It is difficult to find an artist in the history of Polish painting whose works would refer to literature in such a direct way. He illustrated the works of Henryk Sienkiewicz, Adam Mickiewicz, as well as "The Illustrated Weekly". The art of Juliusz Kossak combines romantic and realistic elements - "Kossak's horse" is a specific symbol of freedom, perfect harmony, longing for what is unknown and at the same time accessible, because it is real. Juliusz is also a nestor of the family of artists (Wojciech Kossak, Zofia Kossak, Jerzy Kossak, Maria Pawlikowska-Jasnorzewska, Magdalena Samozwaniec) perceived as the mainstay of Polish tradition.
PIONEER OF POLISH REALISM
(15 December) Juliusz Kossak, son of Michał (a court clerk) and Antonina Sobolewska, who inherited Knihinin, a village near Stanisławów, was born in Wiśnicz near Kraków.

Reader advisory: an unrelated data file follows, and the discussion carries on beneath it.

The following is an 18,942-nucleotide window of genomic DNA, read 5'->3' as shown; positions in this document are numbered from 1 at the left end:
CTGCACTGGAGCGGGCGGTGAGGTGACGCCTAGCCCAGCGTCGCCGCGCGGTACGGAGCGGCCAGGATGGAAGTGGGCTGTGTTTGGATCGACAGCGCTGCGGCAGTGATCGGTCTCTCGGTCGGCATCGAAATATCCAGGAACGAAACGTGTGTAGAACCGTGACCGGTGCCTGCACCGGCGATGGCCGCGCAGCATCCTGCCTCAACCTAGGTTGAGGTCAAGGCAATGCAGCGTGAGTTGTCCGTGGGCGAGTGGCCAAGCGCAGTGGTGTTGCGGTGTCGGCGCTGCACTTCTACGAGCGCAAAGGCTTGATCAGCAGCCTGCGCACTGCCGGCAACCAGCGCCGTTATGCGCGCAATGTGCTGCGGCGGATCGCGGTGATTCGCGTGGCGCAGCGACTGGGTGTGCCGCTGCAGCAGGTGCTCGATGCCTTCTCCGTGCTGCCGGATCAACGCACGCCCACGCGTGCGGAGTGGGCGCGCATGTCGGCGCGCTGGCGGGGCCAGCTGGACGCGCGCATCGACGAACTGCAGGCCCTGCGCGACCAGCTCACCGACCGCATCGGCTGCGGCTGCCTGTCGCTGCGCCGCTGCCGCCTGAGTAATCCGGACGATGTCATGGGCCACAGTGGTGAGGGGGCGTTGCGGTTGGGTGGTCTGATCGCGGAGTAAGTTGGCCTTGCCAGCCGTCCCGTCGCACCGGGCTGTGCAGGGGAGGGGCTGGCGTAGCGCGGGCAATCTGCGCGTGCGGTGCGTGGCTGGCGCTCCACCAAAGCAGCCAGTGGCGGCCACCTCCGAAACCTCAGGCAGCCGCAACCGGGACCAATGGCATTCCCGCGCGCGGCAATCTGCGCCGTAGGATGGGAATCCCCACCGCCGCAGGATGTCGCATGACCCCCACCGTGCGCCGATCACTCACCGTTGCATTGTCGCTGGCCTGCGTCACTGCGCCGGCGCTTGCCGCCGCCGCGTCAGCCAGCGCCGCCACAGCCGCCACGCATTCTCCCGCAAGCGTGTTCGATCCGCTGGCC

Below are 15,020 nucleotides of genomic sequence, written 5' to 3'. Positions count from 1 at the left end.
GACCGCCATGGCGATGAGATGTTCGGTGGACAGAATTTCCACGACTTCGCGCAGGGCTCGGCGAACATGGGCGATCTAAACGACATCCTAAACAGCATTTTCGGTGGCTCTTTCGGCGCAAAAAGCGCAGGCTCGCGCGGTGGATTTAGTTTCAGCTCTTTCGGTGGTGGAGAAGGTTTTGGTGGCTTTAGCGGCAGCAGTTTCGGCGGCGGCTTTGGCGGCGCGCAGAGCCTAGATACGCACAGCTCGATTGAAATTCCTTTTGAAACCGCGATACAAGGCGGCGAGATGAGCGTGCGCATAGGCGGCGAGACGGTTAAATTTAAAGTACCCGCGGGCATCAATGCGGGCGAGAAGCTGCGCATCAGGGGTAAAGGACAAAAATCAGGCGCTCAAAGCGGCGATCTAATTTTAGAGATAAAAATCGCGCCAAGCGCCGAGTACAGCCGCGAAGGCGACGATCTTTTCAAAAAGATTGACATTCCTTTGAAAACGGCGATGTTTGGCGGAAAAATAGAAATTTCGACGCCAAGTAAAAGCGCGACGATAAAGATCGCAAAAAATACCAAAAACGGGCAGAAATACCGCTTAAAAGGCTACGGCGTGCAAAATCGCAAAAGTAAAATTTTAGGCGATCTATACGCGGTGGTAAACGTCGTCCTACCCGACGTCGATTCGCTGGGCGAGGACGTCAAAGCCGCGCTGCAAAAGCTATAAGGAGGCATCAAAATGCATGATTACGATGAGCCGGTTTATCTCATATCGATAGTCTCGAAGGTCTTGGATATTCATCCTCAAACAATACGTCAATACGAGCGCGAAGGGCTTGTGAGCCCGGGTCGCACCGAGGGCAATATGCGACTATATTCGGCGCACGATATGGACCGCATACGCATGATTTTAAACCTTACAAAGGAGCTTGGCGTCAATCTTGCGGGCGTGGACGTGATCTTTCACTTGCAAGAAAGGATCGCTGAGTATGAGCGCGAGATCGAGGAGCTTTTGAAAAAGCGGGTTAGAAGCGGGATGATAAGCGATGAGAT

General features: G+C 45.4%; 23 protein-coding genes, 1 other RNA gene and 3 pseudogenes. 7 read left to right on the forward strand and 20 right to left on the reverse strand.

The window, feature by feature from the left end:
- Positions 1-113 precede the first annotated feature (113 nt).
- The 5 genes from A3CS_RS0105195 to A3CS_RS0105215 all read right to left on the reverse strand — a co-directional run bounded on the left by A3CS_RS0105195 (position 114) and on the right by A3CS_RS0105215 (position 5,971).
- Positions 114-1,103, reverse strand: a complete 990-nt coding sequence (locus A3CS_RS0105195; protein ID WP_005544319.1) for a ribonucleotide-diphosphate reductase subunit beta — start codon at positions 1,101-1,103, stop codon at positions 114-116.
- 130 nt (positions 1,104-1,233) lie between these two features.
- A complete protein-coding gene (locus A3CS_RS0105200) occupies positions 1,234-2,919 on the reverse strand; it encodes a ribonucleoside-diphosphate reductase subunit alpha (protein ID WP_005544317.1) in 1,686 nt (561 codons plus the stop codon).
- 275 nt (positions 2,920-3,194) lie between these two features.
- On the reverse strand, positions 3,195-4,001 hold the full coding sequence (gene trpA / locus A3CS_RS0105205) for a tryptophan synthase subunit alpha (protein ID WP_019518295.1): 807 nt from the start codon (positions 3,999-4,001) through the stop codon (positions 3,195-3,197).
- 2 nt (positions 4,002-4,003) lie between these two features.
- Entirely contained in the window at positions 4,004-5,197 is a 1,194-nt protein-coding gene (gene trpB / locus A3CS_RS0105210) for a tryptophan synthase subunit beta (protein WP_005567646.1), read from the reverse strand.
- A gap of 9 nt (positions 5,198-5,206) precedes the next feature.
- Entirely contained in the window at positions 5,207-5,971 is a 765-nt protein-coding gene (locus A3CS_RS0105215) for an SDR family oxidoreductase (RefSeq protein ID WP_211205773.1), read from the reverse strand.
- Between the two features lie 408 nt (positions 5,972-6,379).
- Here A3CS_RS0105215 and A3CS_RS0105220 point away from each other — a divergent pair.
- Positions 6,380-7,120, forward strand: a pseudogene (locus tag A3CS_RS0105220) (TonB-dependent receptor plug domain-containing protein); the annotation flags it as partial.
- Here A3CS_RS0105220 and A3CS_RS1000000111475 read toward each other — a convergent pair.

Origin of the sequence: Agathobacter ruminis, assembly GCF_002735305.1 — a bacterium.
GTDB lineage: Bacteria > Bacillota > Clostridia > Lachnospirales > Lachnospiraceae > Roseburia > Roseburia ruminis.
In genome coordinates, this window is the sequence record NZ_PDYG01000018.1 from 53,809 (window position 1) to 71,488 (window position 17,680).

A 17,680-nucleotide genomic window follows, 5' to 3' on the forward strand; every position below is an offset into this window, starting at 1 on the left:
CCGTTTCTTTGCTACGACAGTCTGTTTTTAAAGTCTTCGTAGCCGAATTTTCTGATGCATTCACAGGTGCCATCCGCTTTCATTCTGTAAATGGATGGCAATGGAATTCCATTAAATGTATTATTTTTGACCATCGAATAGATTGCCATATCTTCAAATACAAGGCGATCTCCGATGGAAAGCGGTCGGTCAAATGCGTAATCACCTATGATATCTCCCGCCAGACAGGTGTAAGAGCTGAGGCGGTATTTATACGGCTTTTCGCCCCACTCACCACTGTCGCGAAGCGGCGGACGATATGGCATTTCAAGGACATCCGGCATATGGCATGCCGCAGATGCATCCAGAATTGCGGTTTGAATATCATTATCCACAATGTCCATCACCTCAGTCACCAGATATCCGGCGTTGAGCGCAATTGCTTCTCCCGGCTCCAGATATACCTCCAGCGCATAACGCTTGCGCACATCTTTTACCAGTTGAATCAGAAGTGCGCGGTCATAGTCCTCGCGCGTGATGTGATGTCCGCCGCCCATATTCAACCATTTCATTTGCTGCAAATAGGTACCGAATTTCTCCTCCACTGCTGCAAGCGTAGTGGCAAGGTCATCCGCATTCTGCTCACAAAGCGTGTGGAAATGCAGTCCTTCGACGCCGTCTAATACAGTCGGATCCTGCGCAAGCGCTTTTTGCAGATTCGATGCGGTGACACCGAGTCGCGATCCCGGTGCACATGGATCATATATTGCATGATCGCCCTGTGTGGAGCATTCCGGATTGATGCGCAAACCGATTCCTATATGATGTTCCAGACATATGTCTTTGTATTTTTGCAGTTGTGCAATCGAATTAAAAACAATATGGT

Shortly after Juliusz was born, the Kossak family moved to Lviv, where he received his education (after the Basilian Fathers' school, he began studying law, but spent his free time drawing. He visited various mansions, where he observed the life and customs of the nobility. In one such manor house he met Piotr Michałowski, his first master and advisor.
first public presentation of the artist's painting
Juliusz Kossak traveled a lot, he spent the longest time in Russia. In St. Petersburg he met a wonderful art collection in the Hermitage. Among the borderland magnate, his talent was becoming more and more famous. He even sold several paintings for the tsarist court.
coming to Warsaw, where Juliusz Kossak took up a paid job
He married Zofia Gałczyńska on August 25th, and in September they left for Paris. This loving couple raised 2 daughters and 3 sons.
Juliusz Kossak returned to Poland with his family
took over the artistic management of the Warsaw "Tygodnik Ilustrowany" on March 1. Juliusz Kossak was a born illustrator, from his early youth he liked to make drawings to read texts.
he left his job in Warsaw and went to Munich
settled permanently in Cracow, together with his wife he arranged a small property, bought a year earlier, which will later be called Kossakówka. Three generations of painters will work in the house: Juliusz, his son Wojciech and grandson Jerzy. For years the representatives of Krakow's intellectual elite will meet there.
Juliusz Kossak died on February 3 in Cracow, until his death he worked continuously.